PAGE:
Number of Convolutional vs. Fully Connected Layers

In image recognition tasks, a few convolutional layers are used before fully connected layers. These convolutional layers tend to reduce spectral varitaion, while fully connected layers use the local information learned by the the convolutional layers to do classification. In this work and unlike what have been explored before for speech recognition tasks <ref name=convDNN></ref>, multiple convolutional layers are used followed by fully connected layers similar to image recognition framework. The following table shows the word error rate (WER) for different number of convolutional and fully connected layers.

Word error rate as a function of the number of convolutional and fully-connected layers.
Number of convolutional and fully-connected layers WER
No conv, 6 full 24.8
1 conv, 5 full 23.5
2 conv, 4 full 22.1
3 conv, 3 full 22.4

Number of Hidden Units

Speech is different than images in the sense that different frequencies have different features, hence Osama et. al. <ref name=convDNN></ref> proposed to have weight sharing across nearby frequencies only. Although this solves the problem, it limits adding multiple convolutional layers. In this work, weights sharing is done across the entire feature space while using more filters - compared to vision - to capture the differences in the low and high frequencies. The following table shows the WER for different number of hidden units for convolutional layers for 2 convolutional and 4 fully-connected configuration. The parameters of the network is kept constant for fair comparisons.

Word error rate as a function of the number of hidden units.
Number of hidden units WER
64 24.1
128 23.0
220 22.1
128/256 21.9

Optimal Feature Set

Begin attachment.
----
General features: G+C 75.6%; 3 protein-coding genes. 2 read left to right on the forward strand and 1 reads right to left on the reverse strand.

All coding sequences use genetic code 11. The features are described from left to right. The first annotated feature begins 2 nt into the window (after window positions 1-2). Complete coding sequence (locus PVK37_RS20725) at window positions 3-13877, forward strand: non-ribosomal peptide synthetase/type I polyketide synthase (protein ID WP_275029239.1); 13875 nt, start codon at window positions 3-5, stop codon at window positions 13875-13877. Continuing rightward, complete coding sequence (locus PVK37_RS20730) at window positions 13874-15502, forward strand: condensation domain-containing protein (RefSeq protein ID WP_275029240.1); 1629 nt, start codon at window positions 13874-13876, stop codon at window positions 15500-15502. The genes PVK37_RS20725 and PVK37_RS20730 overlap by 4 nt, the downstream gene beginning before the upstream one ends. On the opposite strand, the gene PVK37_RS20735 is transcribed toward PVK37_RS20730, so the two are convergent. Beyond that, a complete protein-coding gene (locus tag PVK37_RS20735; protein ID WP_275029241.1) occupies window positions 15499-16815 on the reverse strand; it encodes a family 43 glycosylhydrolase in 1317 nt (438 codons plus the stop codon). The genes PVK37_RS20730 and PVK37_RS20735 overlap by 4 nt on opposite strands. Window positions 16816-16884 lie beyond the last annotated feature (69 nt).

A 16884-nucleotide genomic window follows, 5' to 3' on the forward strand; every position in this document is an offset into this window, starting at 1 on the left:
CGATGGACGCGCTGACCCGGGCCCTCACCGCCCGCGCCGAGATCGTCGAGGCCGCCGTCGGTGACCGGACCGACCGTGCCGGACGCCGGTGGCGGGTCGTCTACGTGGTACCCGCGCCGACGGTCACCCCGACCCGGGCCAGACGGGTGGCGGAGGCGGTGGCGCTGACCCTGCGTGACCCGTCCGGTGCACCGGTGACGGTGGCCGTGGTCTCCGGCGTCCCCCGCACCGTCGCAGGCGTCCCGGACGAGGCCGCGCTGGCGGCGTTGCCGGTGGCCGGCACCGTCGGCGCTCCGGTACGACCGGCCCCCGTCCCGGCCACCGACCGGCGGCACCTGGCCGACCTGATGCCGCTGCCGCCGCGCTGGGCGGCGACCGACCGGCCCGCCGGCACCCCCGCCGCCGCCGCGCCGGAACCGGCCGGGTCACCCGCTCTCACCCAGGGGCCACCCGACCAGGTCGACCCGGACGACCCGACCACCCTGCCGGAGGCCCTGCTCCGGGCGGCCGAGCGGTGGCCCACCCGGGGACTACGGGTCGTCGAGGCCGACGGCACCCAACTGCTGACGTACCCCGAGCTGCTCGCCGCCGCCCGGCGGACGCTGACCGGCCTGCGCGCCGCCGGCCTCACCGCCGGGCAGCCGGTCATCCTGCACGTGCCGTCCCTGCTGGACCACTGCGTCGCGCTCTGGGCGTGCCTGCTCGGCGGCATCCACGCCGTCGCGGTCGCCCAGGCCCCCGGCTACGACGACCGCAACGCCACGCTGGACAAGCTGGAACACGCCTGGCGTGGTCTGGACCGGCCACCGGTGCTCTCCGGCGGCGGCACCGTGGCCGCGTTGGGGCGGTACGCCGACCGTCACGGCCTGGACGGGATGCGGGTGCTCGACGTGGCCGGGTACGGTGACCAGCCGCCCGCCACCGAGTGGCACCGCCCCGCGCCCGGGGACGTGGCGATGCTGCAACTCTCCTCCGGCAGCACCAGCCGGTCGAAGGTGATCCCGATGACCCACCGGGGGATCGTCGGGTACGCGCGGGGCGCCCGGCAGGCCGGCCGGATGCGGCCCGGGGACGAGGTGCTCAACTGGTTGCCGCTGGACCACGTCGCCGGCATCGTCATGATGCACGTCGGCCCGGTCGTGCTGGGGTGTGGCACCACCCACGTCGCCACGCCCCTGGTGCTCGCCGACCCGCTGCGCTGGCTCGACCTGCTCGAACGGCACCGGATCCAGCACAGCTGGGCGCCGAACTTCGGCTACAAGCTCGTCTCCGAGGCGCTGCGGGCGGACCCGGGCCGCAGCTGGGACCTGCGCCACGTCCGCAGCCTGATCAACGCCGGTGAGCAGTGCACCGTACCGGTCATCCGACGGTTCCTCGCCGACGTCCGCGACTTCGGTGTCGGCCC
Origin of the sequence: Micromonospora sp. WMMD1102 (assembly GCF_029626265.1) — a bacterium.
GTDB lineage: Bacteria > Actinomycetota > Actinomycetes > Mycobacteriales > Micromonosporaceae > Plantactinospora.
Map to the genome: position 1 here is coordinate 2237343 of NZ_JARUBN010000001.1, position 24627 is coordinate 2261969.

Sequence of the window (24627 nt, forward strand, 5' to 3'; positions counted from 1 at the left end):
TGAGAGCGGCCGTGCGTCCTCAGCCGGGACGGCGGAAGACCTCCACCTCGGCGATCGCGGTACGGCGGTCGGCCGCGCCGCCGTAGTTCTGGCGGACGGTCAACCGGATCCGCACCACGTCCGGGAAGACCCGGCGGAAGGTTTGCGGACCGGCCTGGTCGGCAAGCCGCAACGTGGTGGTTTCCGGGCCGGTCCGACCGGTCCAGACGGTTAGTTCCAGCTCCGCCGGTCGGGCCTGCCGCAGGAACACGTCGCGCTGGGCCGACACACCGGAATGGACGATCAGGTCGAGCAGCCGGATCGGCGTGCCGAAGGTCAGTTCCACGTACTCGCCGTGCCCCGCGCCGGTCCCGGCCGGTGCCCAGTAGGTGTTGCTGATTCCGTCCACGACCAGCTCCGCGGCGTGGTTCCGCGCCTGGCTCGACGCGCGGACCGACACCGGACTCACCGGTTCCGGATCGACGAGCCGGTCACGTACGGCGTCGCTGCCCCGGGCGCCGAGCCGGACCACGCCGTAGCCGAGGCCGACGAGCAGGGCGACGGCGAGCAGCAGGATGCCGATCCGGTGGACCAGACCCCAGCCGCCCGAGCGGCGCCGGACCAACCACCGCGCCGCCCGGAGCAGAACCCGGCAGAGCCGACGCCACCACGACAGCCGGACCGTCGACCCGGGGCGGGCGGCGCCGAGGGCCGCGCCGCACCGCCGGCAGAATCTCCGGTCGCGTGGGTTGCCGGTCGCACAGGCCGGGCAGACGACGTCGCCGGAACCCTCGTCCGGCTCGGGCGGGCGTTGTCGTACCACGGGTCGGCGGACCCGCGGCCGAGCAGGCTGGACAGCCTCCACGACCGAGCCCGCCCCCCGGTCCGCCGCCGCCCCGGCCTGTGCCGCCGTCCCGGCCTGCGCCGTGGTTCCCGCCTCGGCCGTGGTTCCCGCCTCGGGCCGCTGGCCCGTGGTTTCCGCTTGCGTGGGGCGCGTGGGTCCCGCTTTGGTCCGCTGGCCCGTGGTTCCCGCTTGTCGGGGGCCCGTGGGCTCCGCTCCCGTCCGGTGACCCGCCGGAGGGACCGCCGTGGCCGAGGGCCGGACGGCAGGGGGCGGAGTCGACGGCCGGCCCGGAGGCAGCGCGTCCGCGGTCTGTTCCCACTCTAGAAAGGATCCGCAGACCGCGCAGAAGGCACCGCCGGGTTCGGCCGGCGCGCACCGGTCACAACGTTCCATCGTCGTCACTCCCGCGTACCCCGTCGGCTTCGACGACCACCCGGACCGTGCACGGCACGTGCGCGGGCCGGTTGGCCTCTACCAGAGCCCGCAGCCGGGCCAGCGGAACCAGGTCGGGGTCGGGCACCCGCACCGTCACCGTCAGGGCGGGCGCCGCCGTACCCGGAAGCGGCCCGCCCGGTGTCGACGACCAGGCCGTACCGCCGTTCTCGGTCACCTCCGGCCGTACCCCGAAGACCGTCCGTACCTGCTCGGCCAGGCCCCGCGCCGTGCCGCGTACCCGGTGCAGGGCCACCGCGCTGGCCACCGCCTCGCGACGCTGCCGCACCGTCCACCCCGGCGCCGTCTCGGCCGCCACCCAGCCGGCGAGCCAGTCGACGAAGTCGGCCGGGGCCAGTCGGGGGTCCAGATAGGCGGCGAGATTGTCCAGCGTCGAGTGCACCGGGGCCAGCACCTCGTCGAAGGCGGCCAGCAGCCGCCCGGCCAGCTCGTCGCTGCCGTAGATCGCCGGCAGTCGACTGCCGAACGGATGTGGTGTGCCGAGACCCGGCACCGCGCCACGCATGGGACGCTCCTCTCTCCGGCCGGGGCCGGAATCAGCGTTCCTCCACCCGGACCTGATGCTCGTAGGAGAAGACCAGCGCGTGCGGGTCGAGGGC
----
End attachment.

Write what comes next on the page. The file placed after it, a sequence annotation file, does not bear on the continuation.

The following features are used to build the table below, WER is used to decide the best set of features to be used.

  1. Vocal Tract Length Normalization (VTLN)-warping to help map features into a canonical space.
  2. feature space Maximum Likelihood Linear Regression (fMLLR).
  3. Delte (d) which is the difference between features in consecutive frames and double delta (dd).
  4. Energy feature.
Word error rate as a function of input features.
Feature WER
Mel FB 21.9
VTLN-warped mel FB 21.3
VTLN-warped mel FB + fMLLR 21.2
VTLN-warped mel FB + d + dd 20.7
VTLN-warped mel FB + d + dd + energy 21.0

Pooling Experiments

Pooling helps with reducing spectral variance in the input features. The pooling is done only on the frequency domain which was shown to be working better for speech <ref name=convDNN></ref>. The word error rate is tested on two different dataset with two different sampling rates (8khz switchboard telephone conversations SWB and 16khz English Broadcast news BN), and the pooling size of 3 is found to be the optimal size.

Word error rate as a function of the pooling size.
Pooling size WER-SWB WER-BN
No pooling 23.7 '-'
pool=2 23.4 20.7
pool=3 22.9 20.7
pool=4 22.9 21.4

Results with Proposed Architecture

Results on Large Tasks

Conclusions and Discussions